Agencies | Governor
Virginia Regulatory Town Hall
Agency
Department of Criminal Justice Services
Board
Criminal Justice Services Board
chapter
Rules Relating to Compulsory Minimum Training Standards for Dispatchers [6 VAC 20 ‑ 60]
Action Comprehensive Review of Dispatch Regulations
Stage NOIRA
Comment Period Ends 7/27/2016
spacer
All comments for this forum
Back to List of Comments
7/14/16  5:38 pm
Commenter: Richard Moylan

Mandated CEU hours
 

As a shift supervisor ai would like to see mandated CEU hours. Thank you.


7/22/16  1:18 pm
Commenter: Joell Kight / Fauquier County Sheriff's Office

Rules Relating to Compulsory Minimum Training Standards for Dispatchers [6 VAC 20 ? 60]
 

As a PSAP manager and a trainer, I support the development of CEUs for communications personnel.  It is vital that we not only provide our communications professionals with initial training, but on going.  The field of public safety alone is ever changing add in the fast pace growth of technology. 


7/26/16  7:44 am
Commenter: John Korman, DPSC

Two Changes
 
  • Any dispatcher having previously and successfully completed the compulsory minimum training standards who resigns and is reappointed within 24 months from departure will not be required to complete the academy training class -- Change to 12 months. With the job itself rapidly changing, an individual removed from an agency for one year is subject to missing critical job updates or newly implemented critical job tasks.
  • Mandated in-service training shall be conducted in no less than two-hour sessions and must be under the authority of a certified training academy and meet all requirements for conducting mandated training. -- Field personnel have in-service training lasting a minimum of 8 hours (one day). Dispatch in-service training should be the same to ensure sufficient time is allowed for each topic instructued and avoid feeling compelled to rush through performance objectives.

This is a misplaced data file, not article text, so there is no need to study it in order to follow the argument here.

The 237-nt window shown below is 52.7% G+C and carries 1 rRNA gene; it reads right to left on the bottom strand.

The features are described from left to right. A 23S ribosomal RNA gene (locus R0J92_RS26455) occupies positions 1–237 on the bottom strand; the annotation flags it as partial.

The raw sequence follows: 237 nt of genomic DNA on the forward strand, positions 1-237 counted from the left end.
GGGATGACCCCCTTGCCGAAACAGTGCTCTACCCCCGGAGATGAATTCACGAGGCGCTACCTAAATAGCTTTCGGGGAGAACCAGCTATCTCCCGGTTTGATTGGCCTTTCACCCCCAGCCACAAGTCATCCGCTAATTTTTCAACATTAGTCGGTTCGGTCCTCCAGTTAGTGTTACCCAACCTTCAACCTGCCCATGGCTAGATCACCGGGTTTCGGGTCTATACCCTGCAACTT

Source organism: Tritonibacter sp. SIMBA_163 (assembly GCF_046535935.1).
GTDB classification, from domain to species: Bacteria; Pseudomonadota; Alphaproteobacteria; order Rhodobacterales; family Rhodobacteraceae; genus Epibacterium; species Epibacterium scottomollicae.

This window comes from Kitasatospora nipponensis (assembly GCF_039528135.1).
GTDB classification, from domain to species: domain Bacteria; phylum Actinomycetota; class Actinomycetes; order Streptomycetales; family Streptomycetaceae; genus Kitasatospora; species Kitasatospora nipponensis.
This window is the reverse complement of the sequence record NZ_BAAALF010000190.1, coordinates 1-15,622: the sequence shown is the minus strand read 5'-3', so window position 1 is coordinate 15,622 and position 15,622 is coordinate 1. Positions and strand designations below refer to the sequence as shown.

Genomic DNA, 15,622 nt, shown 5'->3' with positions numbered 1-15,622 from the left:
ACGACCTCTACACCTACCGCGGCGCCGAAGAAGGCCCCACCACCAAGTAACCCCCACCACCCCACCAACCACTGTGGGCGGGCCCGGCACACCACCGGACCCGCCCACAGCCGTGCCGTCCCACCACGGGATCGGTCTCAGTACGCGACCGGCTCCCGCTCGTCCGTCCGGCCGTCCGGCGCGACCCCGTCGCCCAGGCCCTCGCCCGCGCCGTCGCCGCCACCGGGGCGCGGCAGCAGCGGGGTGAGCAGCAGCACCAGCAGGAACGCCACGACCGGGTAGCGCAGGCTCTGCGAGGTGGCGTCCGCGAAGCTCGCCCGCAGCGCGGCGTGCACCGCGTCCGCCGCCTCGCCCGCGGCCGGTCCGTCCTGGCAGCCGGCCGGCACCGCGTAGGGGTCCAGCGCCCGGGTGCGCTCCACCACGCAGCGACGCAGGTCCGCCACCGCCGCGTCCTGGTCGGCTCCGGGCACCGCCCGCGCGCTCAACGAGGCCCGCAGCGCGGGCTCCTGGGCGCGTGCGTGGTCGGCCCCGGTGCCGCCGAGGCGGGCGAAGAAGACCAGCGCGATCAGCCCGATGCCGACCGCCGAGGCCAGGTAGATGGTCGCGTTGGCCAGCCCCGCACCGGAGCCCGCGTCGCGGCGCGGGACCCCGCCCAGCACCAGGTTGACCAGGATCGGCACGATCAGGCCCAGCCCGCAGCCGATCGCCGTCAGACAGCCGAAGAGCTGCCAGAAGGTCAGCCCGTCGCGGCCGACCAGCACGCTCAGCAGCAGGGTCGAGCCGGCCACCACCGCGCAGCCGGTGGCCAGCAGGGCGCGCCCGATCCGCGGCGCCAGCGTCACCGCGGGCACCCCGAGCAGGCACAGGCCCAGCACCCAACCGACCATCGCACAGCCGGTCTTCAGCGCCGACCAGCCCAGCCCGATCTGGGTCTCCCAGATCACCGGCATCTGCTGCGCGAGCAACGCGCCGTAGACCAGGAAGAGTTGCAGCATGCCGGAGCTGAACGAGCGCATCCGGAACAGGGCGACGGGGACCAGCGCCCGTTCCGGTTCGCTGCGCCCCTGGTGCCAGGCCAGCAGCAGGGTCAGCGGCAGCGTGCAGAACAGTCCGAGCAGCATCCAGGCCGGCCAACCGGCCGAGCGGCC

7/26/16  10:56 am
Commenter: Jeffrey Flournoy - Virginia APCO ProCHRT/Eastern Shore of Virginia 9-1-1

NOIRA - Rules Related to Compulsory Minimum Training Standards for Dispatchers
 

The below comments are submitted on behalf of the Virginia APCO ProCHRT Committee (Professional Communications Human Resource Committee), with the consent of the Virginia APCO Executive Board. The composition of this committee includes representatives from numerous 9-1-1 Centers’ in our state, both large and small, urban and rural.

The following was included in a previous (February 2016) Virginia Regulatory Town Hall submission on behalf of Virginia APCO ProCHRT related to this topic: The current DCJS standards lack any requirement or expectation for on-going or in-service training. The reality is those working in dispatch centers answering 9-1-1 calls and/or dispatching emergency services are part of the public safety community and disciplines. Needed on-going/in-service training should occur in this area of public safety as occurs in other areas of public safety, such as law enforcement and emergency medical services. The preliminary draft text showing the potential revisions to Rules Related to Compulsory Minimum Training Standards for Dispatchers include the requirement for in-service/on-going training. This is appropriate and essential for public safety dispatch personnel in Virginia and continues to be supported by Virginia APCO ProCHRT. The following comments are offered regarding the preliminary draft text: